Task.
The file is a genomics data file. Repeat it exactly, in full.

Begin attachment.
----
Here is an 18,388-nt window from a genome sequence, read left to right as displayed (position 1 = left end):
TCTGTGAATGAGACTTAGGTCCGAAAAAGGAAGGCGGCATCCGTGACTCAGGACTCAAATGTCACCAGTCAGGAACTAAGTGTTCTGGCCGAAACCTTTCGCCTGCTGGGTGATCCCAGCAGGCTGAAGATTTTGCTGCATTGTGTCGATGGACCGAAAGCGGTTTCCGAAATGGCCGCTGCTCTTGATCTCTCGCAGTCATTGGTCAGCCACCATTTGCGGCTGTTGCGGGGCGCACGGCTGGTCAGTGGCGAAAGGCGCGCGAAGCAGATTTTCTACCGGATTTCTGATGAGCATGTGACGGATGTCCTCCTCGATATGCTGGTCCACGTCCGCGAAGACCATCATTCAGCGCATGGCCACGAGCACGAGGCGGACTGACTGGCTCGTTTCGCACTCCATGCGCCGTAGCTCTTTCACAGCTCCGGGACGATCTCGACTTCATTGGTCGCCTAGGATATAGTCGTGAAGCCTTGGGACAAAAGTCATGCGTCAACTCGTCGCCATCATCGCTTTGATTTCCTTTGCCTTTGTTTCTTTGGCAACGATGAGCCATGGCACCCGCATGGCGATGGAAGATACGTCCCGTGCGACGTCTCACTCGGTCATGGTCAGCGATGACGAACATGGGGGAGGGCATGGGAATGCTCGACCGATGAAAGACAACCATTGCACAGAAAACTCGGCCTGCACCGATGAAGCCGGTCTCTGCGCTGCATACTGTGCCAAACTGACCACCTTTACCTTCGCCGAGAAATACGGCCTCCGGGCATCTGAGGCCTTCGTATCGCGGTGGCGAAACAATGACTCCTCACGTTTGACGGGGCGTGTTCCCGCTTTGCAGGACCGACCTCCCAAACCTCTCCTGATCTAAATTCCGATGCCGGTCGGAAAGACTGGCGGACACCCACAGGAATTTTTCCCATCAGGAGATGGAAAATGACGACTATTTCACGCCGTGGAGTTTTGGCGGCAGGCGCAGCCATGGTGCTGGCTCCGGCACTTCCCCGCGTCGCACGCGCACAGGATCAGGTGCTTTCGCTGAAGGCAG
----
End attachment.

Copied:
Here is an 18,388-nt window from a genome sequence, read left to right as displayed (position 1 = left end):
TCTGTGAATGAGACTTAGGTCCGAAAAAGGAAGGCGGCATCCGTGACTCAGGACTCAAATGTCACCAGTCAGGAACTAAGTGTTCTGGCCGAAACCTTTCGCCTGCTGGGTGATCCCAGCAGGCTGAAGATTTTGCTGCATTGTGTCGATGGACCGAAAGCGGTTTCCGAAATGGCCGCTGCTCTTGATCTCTCGCAGTCATTGGTCAGCCACCATTTGCGGCTGTTGCGGGGCGCACGGCTGGTCAGTGGCGAAAGGCGCGCGAAGCAGATTTTCTACCGGATTTCTGATGAGCATGTGACGGATGTCCTCCTCGATATGCTGGTCCACGTCCGCGAAGACCATCATTCAGCGCATGGCCACGAGCACGAGGCGGACTGACTGGCTCGTTTCGCACTCCATGCGCCGTAGCTCTTTCACAGCTCCGGGACGATCTCGACTTCATTGGTCGCCTAGGATATAGTCGTGAAGCCTTGGGACAAAAGTCATGCGTCAACTCGTCGCCATCATCGCTTTGATTTCCTTTGCCTTTGTTTCTTTGGCAACGATGAGCCATGGCACCCGCATGGCGATGGAAGATACGTCCCGTGCGACGTCTCACTCGGTCATGGTCAGCGATGACGAACATGGGGGAGGGCATGGGAATGCTCGACCGATGAAAGACAACCATTGCACAGAAAACTCGGCCTGCACCGATGAAGCCGGTCTCTGCGCTGCATACTGTGCCAAACTGACCACCTTTACCTTCGCCGAGAAATACGGCCTCCGGGCATCTGAGGCCTTCGTATCGCGGTGGCGAAACAATGACTCCTCACGTTTGACGGGGCGTGTTCCCGCTTTGCAGGACCGACCTCCCAAACCTCTCCTGATCTAAATTCCGATGCCGGTCGGAAAGACTGGCGGACACCCACAGGAATTTTTCCCATCAGGAGATGGAAAATGACGACTATTTCACGCCGTGGAGTTTTGGCGGCAGGCGCAGCCATGGTGCTGGCTCCGGCACTTCCCCGCGTCGCACGCGCACAGGATCAGGTGCTTTCGCTGAAGGCAG